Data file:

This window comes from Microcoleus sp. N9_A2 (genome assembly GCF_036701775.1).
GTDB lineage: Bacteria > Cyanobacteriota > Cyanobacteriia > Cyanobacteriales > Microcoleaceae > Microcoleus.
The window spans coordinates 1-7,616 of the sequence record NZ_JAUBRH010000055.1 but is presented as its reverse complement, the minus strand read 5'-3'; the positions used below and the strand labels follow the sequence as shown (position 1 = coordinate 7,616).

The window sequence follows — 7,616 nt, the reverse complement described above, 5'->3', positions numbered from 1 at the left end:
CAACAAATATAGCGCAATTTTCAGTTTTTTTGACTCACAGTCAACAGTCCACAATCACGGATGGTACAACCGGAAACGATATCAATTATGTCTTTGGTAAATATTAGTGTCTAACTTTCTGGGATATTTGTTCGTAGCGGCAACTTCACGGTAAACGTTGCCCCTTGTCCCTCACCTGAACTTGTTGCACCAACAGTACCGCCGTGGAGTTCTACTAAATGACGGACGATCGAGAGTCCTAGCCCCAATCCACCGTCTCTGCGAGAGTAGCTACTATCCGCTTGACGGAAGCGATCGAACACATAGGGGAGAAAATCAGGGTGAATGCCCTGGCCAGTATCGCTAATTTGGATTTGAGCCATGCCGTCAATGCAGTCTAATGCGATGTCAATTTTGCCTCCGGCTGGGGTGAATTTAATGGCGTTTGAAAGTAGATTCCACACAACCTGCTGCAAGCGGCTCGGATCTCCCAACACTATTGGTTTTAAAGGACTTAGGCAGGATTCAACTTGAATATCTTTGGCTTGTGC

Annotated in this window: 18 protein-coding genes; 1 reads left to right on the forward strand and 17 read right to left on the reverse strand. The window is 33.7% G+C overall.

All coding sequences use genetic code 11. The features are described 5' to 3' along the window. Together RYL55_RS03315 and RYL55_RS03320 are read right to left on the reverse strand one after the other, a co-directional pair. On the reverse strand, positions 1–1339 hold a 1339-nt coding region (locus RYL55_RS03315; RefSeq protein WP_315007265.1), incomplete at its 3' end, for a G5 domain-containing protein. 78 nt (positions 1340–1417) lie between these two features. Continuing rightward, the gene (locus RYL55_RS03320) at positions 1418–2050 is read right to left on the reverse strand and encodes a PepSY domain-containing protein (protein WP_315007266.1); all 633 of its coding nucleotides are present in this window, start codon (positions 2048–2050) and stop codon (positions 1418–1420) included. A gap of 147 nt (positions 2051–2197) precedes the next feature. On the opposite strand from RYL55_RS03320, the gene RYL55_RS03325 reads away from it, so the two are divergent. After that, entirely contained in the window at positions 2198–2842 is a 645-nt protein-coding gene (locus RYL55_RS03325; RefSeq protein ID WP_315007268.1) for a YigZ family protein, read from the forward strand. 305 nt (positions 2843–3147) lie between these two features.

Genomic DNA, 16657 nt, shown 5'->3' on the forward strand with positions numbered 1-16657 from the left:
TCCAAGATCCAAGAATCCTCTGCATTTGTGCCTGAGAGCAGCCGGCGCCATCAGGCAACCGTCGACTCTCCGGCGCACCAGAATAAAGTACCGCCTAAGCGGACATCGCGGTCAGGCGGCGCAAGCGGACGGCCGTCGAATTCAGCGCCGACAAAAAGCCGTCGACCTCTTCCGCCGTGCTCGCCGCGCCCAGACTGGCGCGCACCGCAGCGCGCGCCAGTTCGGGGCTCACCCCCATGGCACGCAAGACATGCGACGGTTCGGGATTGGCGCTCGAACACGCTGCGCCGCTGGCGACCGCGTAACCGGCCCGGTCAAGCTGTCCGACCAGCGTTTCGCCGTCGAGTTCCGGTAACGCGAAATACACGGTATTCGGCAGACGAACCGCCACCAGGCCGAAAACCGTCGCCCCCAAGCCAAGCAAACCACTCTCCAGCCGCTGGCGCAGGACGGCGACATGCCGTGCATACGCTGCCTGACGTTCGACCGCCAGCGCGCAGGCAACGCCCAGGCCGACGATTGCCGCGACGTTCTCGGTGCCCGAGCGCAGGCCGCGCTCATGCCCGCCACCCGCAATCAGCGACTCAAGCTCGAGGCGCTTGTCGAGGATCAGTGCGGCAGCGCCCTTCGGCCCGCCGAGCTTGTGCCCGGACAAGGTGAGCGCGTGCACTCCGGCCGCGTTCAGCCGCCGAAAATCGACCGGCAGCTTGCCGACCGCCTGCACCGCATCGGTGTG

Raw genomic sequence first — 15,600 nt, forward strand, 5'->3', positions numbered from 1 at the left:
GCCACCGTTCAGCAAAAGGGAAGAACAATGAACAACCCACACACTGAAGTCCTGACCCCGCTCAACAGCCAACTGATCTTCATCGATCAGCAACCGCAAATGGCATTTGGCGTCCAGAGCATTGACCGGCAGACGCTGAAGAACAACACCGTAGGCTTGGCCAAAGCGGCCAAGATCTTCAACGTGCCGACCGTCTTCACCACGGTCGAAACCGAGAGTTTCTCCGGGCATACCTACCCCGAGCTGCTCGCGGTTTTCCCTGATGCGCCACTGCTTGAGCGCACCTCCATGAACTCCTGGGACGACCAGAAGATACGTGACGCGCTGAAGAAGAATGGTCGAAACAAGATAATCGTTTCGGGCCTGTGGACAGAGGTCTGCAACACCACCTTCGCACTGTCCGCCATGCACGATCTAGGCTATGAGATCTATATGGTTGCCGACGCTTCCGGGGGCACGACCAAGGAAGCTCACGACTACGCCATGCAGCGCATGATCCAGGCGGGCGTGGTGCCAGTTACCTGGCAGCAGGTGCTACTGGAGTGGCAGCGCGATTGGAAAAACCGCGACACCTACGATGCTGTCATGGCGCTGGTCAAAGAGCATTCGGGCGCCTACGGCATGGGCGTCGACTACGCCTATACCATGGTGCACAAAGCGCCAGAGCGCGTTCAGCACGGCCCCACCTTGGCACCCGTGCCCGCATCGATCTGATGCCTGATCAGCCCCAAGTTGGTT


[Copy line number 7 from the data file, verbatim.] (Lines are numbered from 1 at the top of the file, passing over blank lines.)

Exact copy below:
All coding sequences use genetic code 11. The features are described 5' to 3' along the window. Together RYL55_RS03315 and RYL55_RS03320 are read right to left on the reverse strand one after the other, a co-directional pair. On the reverse strand, positions 1–1339 hold a 1339-nt coding region (locus RYL55_RS03315; RefSeq protein WP_315007265.1), incomplete at its 3' end, for a G5 domain-containing protein. 78 nt (positions 1340–1417) lie between these two features. Continuing rightward, the gene (locus RYL55_RS03320) at positions 1418–2050 is read right to left on the reverse strand and encodes a PepSY domain-containing protein (protein WP_315007266.1); all 633 of its coding nucleotides are present in this window, start codon (positions 2048–2050) and stop codon (positions 1418–1420) included. A gap of 147 nt (positions 2051–2197) precedes the next feature. On the opposite strand from RYL55_RS03320, the gene RYL55_RS03325 reads away from it, so the two are divergent. After that, entirely contained in the window at positions 2198–2842 is a 645-nt protein-coding gene (locus RYL55_RS03325; RefSeq protein ID WP_315007268.1) for a YigZ family protein, read from the forward strand. 305 nt (positions 2843–3147) lie between these two features.